What began as a case of one man trying to keep his title of conservation officer with the British Columbia Ministry of Environment (the “Ministry”) has evolved into a case attracting national attention that may affect people employed in labour roles across the country.
Bryce Casavant was hired as a conservation officer for the Ministry in 2013. He was appointed under the provincial Environmental Management Act, however, as part of his new function, he was also appointed as a Special Provincial Constable under the Police Act. In his role, he was represented by the BC Government and Service Employees Union (the “Union”) and his employment was subject to a collective agreement.
Special Constable Partially Follows Supervisor’s Order
In 2015, Mr. Casavant responded to a complaint from a citizen that a bear had been eating from an outdoor freezer located in a trailer home community. Upon investigating the complaint, the officer found that a female bear and her two cubs were present in the community. However, only the mother had been eating from the freezer; not the cubs. When the officer reported his findings to a supervising officer, he was ordered to euthanize all three bears, as they had become accustomed to human food and therefore posed a threat.
Casavant complied with the order with respect to the adult bear but chose to take the two cubs to a local veterinarian for assessment instead. He viewed the ‘kill order’ for the cubs as being inconsistent with Ministry policy, which he believed required officers to determine for themselves if an order to fire a discharge was lawful and to refuse the order if it wasn’t. After they were examined by the veterinarian, the cubs were transported to a rehabilitation facility. They were later successfully released into the wild.
The supervising officer filed a complaint against Casavant for failing to follow an order, and Casavant was subsequently suspended pending the investigation. Six weeks later, the Ministry informed Casavant he was not suited for the role of conservation officer and was being transferred to a new role with the same pay, but without the designation of Special Constable. The loss of status of officer is defined by the Ministry as tantamount to a termination.
The Union filed a grievance on Casavant’s behalf, which was ultimately settled between the parties. However, after the settlement agreement, Casavant discovered two reports the Ministry had prepared in advance of his termination and sought to set aside the settlement agreement, against the advice of the Union. The arbitrator denied the request, and Casavant appealed to the Labour Relations Board (the “Board”) seeking a review of the matter. After that request was denied, Casavant asked the Board to reconsider the review decision and was again denied.
Employee Challenges Jurisdiction of LRB Under Legislation
From there, Casavant sought judicial review of the decision. In this application, Casavant raised a challenge for the first time to the Board’s jurisdiction over the matter. Casavant claimed that his role of Special Constable, which he was appointed to under the Police Act, was subject to disciplinary process as mandated under that Act, rather than the Labour Relations Code or the collective agreement. The judge held that the Board was not unreasonable in denying reconsideration, and dismissed the judicial review application without addressing the jurisdictional question, as it had not been raised in the matter the court was being asked to review.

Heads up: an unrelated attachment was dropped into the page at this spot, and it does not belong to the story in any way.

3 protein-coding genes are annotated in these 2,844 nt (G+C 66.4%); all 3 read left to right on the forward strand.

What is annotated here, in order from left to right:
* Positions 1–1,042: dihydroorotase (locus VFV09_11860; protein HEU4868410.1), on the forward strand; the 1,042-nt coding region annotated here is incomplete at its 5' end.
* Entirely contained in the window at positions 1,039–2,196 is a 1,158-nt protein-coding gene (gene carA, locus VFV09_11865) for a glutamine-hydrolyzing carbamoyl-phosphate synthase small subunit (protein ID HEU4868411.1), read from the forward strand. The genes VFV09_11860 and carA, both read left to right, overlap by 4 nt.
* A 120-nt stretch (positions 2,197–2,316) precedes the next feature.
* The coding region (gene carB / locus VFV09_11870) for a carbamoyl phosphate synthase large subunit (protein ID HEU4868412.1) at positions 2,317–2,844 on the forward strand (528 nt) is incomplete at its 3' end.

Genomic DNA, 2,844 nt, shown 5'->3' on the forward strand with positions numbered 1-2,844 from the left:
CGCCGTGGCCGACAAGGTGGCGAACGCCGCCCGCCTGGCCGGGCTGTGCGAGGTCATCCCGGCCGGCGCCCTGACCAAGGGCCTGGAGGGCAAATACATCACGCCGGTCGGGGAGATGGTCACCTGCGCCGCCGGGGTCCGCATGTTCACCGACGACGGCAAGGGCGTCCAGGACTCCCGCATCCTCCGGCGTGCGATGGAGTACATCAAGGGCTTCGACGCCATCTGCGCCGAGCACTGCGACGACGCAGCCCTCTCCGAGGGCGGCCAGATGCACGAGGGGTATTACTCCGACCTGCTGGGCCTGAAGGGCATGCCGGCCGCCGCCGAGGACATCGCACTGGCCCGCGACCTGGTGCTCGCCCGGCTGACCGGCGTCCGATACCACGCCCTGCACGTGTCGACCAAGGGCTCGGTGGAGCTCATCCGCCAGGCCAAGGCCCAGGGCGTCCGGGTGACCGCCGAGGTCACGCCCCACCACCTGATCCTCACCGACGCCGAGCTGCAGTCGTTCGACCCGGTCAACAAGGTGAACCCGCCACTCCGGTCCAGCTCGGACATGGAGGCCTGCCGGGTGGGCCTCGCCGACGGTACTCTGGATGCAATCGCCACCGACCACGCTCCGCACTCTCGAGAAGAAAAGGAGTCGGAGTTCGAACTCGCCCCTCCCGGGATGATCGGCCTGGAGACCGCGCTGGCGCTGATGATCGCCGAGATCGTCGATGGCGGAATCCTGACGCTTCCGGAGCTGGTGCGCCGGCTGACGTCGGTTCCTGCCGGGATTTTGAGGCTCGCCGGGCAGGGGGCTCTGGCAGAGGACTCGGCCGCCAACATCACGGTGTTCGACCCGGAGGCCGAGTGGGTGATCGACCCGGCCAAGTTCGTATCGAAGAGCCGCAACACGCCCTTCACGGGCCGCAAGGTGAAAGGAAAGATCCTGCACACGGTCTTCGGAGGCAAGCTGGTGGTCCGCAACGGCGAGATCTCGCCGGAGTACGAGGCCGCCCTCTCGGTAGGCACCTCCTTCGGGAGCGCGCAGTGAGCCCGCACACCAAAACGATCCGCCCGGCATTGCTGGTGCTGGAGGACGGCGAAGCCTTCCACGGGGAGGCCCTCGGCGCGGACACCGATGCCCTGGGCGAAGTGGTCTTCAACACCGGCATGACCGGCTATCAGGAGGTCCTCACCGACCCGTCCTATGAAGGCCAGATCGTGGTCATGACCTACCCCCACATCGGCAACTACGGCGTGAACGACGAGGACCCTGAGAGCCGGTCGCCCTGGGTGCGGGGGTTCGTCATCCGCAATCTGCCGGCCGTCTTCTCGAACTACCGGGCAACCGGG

Appeals Court Provides Employee With Long-Sought Relief
Casavant argued that the conduct for which he had been disciplined (failing to follow an order to discharge his firearm) was specific to his role as a Special Constable. As a result, the disciplinary procedure should have occurred as set out under the Police Act, and not the collective agreement or the Labour Relations Code. The Court of Appeal agreed with that assessment:
Mr. Casavant agrees that some aspects of the employment of Special Provincial Constables are governed by the Collective Agreement, such as hours of work, wages, and general expectations. However, he submits that all of the conduct put in issue by the Ministry related to the performance of constabulary duties. I agree with that assessment.
The Court held that it would not serve a purpose to remit the matter back to the Board for a decision, as the outcome would be inevitable. Instead, the Court nullified the proceedings before the arbitrator and the Board, leaving it to the parties to determine how the matter would be resolved from there. The Court further declared that the disciplinary process should have been carried out in accordance with the Police Act.
In deciding the matter, the Court noted that the case was complicated, with certain aspects of Casavant’s role being governed by one piece of legislation and other aspects by another. There are many labour and federally-regulated employees across the county in a similar position, so the outcome of the case could have a much greater impact. Further complicating matters, the Union has applied for leave to appeal to the Supreme Court of Canada, stating that the Court of Appeal’s decision has upended “years of labour relations between the employer (the province) and union”.
We will continue to follow this case as it progresses and provide updates when available.
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